in Rural Transformations: Globalization and Its Implications for Rural People, Land, and EconomiesBarcus, H., Jones, R., & Schmitz, S. (Eds.). (2022).
Mae'r cynnwys hwn ar gael yn Saesneg yn unig.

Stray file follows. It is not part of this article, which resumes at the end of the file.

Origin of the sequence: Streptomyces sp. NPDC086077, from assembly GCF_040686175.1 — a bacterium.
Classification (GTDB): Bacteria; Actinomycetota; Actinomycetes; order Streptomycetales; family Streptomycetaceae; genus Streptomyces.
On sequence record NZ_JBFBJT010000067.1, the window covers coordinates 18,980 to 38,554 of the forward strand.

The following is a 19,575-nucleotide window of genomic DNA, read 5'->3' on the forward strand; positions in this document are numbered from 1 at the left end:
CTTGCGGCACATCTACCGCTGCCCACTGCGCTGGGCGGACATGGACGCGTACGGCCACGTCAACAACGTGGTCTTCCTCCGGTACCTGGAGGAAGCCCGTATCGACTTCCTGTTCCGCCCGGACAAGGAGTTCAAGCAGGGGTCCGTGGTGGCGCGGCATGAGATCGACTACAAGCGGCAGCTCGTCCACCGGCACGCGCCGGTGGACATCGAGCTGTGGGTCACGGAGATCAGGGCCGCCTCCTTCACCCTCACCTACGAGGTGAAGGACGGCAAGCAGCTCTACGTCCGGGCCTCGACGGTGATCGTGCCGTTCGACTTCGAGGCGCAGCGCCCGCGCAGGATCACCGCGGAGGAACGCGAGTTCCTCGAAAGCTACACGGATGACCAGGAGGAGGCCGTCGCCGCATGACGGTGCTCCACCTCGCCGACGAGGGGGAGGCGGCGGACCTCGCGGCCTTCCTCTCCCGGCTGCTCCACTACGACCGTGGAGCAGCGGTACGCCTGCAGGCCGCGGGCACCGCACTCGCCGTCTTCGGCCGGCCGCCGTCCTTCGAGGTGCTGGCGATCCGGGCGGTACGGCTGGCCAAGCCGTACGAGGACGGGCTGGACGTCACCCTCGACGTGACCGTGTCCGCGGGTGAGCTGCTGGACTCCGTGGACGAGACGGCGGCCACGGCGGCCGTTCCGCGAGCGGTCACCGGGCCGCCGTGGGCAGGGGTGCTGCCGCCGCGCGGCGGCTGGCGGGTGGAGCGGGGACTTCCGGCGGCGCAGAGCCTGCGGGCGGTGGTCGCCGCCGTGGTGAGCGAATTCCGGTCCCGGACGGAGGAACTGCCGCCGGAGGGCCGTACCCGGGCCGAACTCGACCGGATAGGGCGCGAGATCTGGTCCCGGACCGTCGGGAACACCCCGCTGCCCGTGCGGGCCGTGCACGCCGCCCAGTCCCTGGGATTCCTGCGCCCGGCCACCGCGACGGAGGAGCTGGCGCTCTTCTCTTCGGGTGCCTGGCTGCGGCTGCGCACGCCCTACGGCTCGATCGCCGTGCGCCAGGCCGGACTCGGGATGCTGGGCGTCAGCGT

The globalization of agriculture is reconfiguring the geography of farming, with increasing concentration of commodity production in favourable regions recast as ‘global farmlands’. Such areas have become targets for investment by transnational agribusiness. In such localities, the influence of agribusiness can shape local political processes, land and labour markets, and processes of urban development. This influence is captured in the concept of the ‘agribusiness city or town’. This chapter examines Dom Pedrito, a small agribusiness town in Rio Grande do Sul, Brazil, and compares it with the town of Smithton, Tasmania, Australia. The findings show that the enrolment of the towns into global networks is facilitated by agribusiness practices and by discourses that prioritize agribusiness development but which also introduce new contingencies as the towns are exposed to vulnerabilities from distant events, whilst the capacity to act of agribusiness is contested and constrained by local and national actors.